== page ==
Friday, March 13, 2009

Wild, Wild Life

Recently we went on a “wildlife tour,” which is what they call a whale-watching tour when the whales and porpoises aren’t being cooperative. This didn’t bother me, as I will get future opportunities at better times of the year, and it gave me a chance to further explore the south end of Vancouver Island, parts that are normally very hard to see any other way (much of the southern end of the island is national park land, and the rest belongs to logging companies).

Here’s a map to show you whereabouts we went on this tour:

We headed out onboard this vessel:

Which is much superior to the “Zodiacs” (ie motorised rafts) they usually use, which require you to wear ridiculous huge jumpsuits like a bunch of doomed Norwegian fishermen. With this vessel we could just wear what we liked (and at this time of year, that’s bundled-up enough already!) and grab lifevests if we needed them.

We left straight from the Inner Harbour and went waaaay out (right up to the US border!) looking for whale pods, but no luck on this particular day, so the captain eventually gave up and headed for the ol’ standby, Race Rocks lighthouse -- always guaranteed to have various sea and land creatures on display, thanks to the largely unspoiled habitat (if it weren’t for a First Nations resort village called Ty Collwyn, we would have seen no trace of civilisation apart from the lighthouse itself and a weather beacon a few miles away).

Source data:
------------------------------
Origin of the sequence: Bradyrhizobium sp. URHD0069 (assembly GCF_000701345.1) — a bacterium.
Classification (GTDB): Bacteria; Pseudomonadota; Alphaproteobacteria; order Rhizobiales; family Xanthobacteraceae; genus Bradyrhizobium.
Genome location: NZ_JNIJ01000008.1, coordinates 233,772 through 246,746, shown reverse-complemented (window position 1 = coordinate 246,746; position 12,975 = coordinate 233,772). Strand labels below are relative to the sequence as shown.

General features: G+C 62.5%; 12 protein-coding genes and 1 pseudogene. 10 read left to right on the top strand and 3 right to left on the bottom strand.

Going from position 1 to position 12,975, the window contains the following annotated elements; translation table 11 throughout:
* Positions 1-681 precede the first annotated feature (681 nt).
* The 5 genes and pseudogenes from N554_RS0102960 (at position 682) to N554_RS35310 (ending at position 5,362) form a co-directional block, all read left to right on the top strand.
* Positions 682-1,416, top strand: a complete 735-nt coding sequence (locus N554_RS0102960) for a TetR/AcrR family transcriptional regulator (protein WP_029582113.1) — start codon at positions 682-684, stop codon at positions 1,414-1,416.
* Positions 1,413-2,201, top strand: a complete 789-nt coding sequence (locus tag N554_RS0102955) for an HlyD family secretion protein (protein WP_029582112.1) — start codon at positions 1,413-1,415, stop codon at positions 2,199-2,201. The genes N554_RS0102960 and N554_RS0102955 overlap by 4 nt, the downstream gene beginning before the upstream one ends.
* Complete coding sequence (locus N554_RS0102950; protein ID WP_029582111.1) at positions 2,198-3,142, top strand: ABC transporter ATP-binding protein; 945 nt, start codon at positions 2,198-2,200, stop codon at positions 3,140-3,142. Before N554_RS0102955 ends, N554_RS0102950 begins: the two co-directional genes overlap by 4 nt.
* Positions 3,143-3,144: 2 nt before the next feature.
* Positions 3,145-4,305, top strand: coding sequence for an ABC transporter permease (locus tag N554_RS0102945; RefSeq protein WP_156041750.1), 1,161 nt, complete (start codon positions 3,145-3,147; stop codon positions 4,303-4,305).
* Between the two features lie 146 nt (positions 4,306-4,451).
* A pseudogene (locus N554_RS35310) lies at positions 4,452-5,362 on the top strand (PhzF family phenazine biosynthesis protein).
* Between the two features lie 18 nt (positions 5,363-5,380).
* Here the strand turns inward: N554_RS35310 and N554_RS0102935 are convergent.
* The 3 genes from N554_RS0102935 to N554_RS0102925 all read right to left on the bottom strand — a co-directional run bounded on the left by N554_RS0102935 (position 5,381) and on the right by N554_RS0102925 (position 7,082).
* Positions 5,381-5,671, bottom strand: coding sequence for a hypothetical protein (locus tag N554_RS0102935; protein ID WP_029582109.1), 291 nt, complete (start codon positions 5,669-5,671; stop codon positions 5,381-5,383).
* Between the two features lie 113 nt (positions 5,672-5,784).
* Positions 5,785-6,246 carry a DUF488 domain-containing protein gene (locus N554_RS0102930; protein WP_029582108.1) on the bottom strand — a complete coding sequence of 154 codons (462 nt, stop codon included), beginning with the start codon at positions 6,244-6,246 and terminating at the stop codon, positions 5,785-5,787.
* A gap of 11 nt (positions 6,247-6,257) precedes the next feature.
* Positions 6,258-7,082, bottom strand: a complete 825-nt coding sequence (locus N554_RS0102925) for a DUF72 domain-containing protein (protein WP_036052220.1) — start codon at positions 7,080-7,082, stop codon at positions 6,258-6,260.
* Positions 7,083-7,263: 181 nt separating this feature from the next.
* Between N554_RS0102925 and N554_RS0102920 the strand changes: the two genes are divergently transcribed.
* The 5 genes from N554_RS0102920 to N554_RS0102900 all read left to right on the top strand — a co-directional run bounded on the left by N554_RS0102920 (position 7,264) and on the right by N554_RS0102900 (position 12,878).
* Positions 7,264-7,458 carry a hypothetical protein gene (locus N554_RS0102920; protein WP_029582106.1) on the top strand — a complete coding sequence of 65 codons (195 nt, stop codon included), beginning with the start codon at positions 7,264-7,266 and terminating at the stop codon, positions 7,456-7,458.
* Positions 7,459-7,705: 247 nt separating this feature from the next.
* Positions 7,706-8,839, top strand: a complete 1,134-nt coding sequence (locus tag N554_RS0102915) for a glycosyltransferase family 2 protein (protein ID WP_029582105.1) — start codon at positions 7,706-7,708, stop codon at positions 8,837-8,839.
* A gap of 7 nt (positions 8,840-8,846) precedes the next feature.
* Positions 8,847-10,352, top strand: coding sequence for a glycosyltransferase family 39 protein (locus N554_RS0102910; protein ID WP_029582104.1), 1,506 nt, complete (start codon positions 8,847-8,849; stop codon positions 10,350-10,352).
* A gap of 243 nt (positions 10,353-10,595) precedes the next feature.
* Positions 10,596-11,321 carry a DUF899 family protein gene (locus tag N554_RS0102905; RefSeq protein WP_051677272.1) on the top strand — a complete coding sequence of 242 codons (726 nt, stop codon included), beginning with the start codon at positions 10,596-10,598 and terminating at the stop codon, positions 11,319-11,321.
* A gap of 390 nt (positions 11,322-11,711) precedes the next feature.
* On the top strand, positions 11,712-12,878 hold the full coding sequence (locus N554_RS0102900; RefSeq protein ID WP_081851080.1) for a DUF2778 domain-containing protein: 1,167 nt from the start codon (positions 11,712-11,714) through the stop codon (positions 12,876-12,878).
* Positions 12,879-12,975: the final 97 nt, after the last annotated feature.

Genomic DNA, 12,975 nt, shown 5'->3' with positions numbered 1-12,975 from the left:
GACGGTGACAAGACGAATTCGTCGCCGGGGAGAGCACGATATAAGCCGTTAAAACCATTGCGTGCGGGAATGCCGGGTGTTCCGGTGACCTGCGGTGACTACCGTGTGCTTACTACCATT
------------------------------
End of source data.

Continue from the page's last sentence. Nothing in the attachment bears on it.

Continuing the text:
Sure enough, there was wildlife a-plenty. In the pictures that follow, you’ll see a pair of bald eagles, an eagle’s nest in a treetop, a harbour seal sunning itself on a bank of mussels, sea lions (the big bear-faced kind) hanging out on the rocks, and the Race Rocks Lighthouse itself (built in Scotland approx. 1859, then brought over in sections and reconstructed here), the second lighthouse to be built in western Canada. It’s been in continuous operation since 1860.

All in all, a wonderful day for such an adventure (though a bit chilly -- mittens were a must!) and there are lots more photos than just these (haven’t gotten round to making a proper gallery yet). We look forward to doing this again come the summer.